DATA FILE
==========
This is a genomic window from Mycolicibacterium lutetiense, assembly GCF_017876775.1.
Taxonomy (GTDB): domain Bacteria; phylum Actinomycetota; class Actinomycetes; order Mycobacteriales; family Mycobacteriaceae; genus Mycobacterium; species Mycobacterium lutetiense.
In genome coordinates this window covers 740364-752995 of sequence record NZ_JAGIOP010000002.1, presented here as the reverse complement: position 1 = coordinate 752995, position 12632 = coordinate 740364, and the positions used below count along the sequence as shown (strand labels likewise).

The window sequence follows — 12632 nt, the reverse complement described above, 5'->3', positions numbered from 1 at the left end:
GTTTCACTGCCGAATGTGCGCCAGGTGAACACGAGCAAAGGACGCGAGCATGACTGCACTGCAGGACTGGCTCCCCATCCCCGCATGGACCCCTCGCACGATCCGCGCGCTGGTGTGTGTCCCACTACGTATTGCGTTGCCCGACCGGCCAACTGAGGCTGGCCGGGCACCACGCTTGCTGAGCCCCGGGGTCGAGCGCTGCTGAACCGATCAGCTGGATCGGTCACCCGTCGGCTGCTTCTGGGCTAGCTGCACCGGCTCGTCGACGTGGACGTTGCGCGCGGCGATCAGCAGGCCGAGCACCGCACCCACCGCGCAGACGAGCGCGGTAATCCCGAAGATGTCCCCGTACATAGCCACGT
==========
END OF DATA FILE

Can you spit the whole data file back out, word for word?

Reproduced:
This is a genomic window from Mycolicibacterium lutetiense, assembly GCF_017876775.1.
Taxonomy (GTDB): domain Bacteria; phylum Actinomycetota; class Actinomycetes; order Mycobacteriales; family Mycobacteriaceae; genus Mycobacterium; species Mycobacterium lutetiense.
In genome coordinates this window covers 740364-752995 of sequence record NZ_JAGIOP010000002.1, presented here as the reverse complement: position 1 = coordinate 752995, position 12632 = coordinate 740364, and the positions used below count along the sequence as shown (strand labels likewise).

The window sequence follows — 12632 nt, the reverse complement described above, 5'->3', positions numbered from 1 at the left end:
GTTTCACTGCCGAATGTGCGCCAGGTGAACACGAGCAAAGGACGCGAGCATGACTGCACTGCAGGACTGGCTCCCCATCCCCGCATGGACCCCTCGCACGATCCGCGCGCTGGTGTGTGTCCCACTACGTATTGCGTTGCCCGACCGGCCAACTGAGGCTGGCCGGGCACCACGCTTGCTGAGCCCCGGGGTCGAGCGCTGCTGAACCGATCAGCTGGATCGGTCACCCGTCGGCTGCTTCTGGGCTAGCTGCACCGGCTCGTCGACGTGGACGTTGCGCGCGGCGATCAGCAGGCCGAGCACCGCACCCACCGCGCAGACGAGCGCGGTAATCCCGAAGATGTCCCCGTACATAGCCACGT